Delivered by Ireland on behalf of the ten elected UN Security Council members “E10”
Thank you Mr. President,
Ireland is pleased to deliver this statement on behalf of the ten elected members of the Security Council. I want to begin by thanking Albania as Chair of the Informal Working Group on Documentation for organising this important debate. I also want to thank our briefers Loraine Sievers and Karin Landgren for your valuable and important insights and recommendations.
Working methods are not an end in themselves.
As elected members, we seek to improve the way the Council operates because we share a common goal: a more effective Security Council.
We want the Council to be more efficient in tackling the complex and interconnected threats to peace and security that we collectively face.
As elected members, we understand and respect our responsibilities and obligations, entrusted to us through our election by the UN General Assembly.
We therefore want the Council to operate in a way that maximises its legitimacy.
That means making it as representative, inclusive, transparent, effective and accountable as possible, in accordance with its mandate.
Let’s be clear: a more accountable and transparent Council would be better placed to meet its core tasks of preventing and resolving conflicts.
It is with this in mind that we, the ten elected members of the Security Council, approach the issue of working methods.
Mr. President, to achieve that goal, the E10 would like to make several points and suggestions.
First, we believe that the Council should strengthen its engagement with the wider UN membership. That means more transparency in how we operate. It also means more opportunities for the members of the General Assembly, on behalf of whom the Security Council acts, to interact with the work of the Council, while preserving the various tools at the command of the Security Council to ensure its effectiveness.
We believe that the coordination, cooperation and interaction between the Security Council and the principal organs of the UN can be improved. This is especially true for the Peacebuilding Commission, which can offer valuable advice and cross-cutting perspectives in support of the Security Council’s work. Its Chairs should be invited to brief the Council whenever possible.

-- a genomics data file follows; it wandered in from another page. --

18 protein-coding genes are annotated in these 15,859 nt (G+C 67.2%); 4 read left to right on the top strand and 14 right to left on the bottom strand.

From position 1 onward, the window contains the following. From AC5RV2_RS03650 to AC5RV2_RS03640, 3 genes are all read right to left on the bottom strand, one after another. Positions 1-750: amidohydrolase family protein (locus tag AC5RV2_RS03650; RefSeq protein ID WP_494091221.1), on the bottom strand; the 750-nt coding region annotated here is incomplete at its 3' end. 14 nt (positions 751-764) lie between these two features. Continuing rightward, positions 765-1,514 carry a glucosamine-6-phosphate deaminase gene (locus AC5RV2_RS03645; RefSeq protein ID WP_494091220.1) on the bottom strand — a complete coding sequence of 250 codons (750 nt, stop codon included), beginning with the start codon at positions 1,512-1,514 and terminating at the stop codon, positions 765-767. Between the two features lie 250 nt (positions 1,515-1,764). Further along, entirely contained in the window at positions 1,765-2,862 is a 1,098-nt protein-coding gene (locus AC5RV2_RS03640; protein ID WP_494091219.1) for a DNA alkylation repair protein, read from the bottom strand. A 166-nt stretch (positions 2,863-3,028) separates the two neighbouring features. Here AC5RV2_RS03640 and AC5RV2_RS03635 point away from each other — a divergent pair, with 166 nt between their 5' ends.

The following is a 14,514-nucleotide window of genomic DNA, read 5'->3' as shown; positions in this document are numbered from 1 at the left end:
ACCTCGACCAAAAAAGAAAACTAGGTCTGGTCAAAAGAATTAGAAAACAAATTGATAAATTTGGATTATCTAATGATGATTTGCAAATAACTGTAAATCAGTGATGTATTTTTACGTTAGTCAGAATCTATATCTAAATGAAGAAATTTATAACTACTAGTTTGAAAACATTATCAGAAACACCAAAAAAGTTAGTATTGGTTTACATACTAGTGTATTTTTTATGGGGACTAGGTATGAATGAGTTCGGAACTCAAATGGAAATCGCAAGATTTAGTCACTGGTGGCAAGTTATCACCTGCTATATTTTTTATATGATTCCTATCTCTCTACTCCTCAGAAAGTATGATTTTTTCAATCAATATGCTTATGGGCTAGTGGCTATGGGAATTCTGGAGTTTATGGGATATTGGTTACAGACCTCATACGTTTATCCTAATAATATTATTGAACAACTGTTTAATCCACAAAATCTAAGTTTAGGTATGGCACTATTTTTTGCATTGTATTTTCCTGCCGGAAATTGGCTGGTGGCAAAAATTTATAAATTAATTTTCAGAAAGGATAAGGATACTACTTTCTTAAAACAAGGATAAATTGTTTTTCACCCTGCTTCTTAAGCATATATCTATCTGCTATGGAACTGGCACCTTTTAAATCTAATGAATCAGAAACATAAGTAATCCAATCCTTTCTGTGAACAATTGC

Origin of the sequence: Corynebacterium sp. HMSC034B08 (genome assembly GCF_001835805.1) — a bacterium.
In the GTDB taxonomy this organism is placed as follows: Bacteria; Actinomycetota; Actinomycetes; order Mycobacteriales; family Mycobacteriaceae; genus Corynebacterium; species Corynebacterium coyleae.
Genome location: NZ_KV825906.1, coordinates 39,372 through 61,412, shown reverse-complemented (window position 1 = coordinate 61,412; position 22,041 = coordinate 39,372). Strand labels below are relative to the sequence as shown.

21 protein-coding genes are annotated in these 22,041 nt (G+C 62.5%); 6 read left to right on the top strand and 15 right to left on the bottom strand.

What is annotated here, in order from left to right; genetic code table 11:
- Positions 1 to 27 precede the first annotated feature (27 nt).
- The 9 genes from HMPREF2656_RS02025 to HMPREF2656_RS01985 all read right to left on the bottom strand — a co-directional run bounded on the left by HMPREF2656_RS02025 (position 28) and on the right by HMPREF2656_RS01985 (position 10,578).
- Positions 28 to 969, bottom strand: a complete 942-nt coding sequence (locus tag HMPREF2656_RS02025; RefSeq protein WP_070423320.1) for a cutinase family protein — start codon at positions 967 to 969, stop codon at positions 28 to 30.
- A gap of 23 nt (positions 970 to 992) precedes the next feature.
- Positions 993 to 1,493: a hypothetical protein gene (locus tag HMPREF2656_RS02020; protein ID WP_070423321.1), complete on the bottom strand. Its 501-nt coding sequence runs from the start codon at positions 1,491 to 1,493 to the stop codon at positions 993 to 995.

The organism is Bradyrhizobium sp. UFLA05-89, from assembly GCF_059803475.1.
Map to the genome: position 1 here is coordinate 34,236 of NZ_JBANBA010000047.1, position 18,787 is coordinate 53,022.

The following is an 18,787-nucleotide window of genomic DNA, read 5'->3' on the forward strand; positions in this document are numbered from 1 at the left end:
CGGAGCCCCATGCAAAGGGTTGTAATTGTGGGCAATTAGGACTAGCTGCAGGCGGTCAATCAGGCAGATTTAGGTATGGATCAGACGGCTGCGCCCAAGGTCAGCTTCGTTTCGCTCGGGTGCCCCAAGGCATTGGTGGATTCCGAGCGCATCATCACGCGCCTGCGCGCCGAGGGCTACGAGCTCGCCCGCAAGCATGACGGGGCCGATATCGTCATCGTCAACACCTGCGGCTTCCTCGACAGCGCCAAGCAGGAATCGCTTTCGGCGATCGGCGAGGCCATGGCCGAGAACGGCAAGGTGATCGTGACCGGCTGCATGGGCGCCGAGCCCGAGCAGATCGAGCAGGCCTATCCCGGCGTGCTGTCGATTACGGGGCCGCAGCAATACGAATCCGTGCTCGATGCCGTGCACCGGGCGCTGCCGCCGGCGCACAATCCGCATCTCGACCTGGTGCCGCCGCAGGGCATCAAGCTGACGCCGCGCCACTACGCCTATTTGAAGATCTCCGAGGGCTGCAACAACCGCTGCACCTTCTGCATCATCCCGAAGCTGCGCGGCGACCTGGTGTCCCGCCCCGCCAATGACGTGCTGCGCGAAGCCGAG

The monthly Presidency also has an important role to play in this engagement. The organisation of briefings on the programme of work to member states, the media and civil society are useful tools. We also encourage the holding of interactive monthly wrap up sessions and we welcome that this has become standard practice across Council Presidencies.
Monthly assessments prepared under the authority of each Presidency constitute useful records of the Council’s action and sometimes, regrettably, inaction. These assessments should be timely, and they should be frank. They should analyse and assess our work. Member States, civil society and academia should be able to consult these documents and find accurate reflections of the realities of the Security Council, rather than lists of meetings.
Monthly working methods commitments have been published by 10 members of the Council in the last year. We see this growing practice as a step in the right direction. A step towards the implementation of Note 507 and the 13 Presidential notes adopted since the latest iteration of Note 507. A step towards greater transparency and accountability. We call on all future Council presidencies to formulate, circulate and implement monthly working methods commitments.
Elected members bring fresh perspectives and ideas to the work of the Council. In recent years, the E10 has actively sought to innovate and improve the Council’s working methods. For example, the joint working methods commitments of the A3 + 1 in 2021 provided a useful blueprint and paved the way for subsequent joint working methods commitments, such as those adopted by the EU Council members last year. We will continue to innovate, and call on all members, both current and incoming, to do the same.
A transparent Council should not come at the expense of an efficient and effective Council. This is not a zero sum game. The Council needs to strike a healthy balance between public and private meetings, to both enhance the transparency and visibility of the Council’s work, and encourage more interactivity of discussions and consensus building.
We also believe that transparency and accountability of the Council can be enhanced regarding the documentation addressed to it by UN Member States. Related to this is the need for improved provision of information and Council documentation, both past and present, to members of the E10.
An effective Council is an agile Council. One that learns from past experiences, and prepares for future disruptions. We underline the importance of recording the best practices and lessons learned from the working methods instituted by the Council during COVID-19.
Mr. President, our second point,
We believe it is critical that a gender lens be integrated across the working methods of the Security Council. We are happy to note that we have seen important progress over the past year, including but not limited to the shared WPS commitments adopted by some Council members.
Together, we have ensured a continuous and necessary focus on gender equality throughout the work of the Council. We cannot compromise on the full, equal and meaningful participation of women in the work of this Council.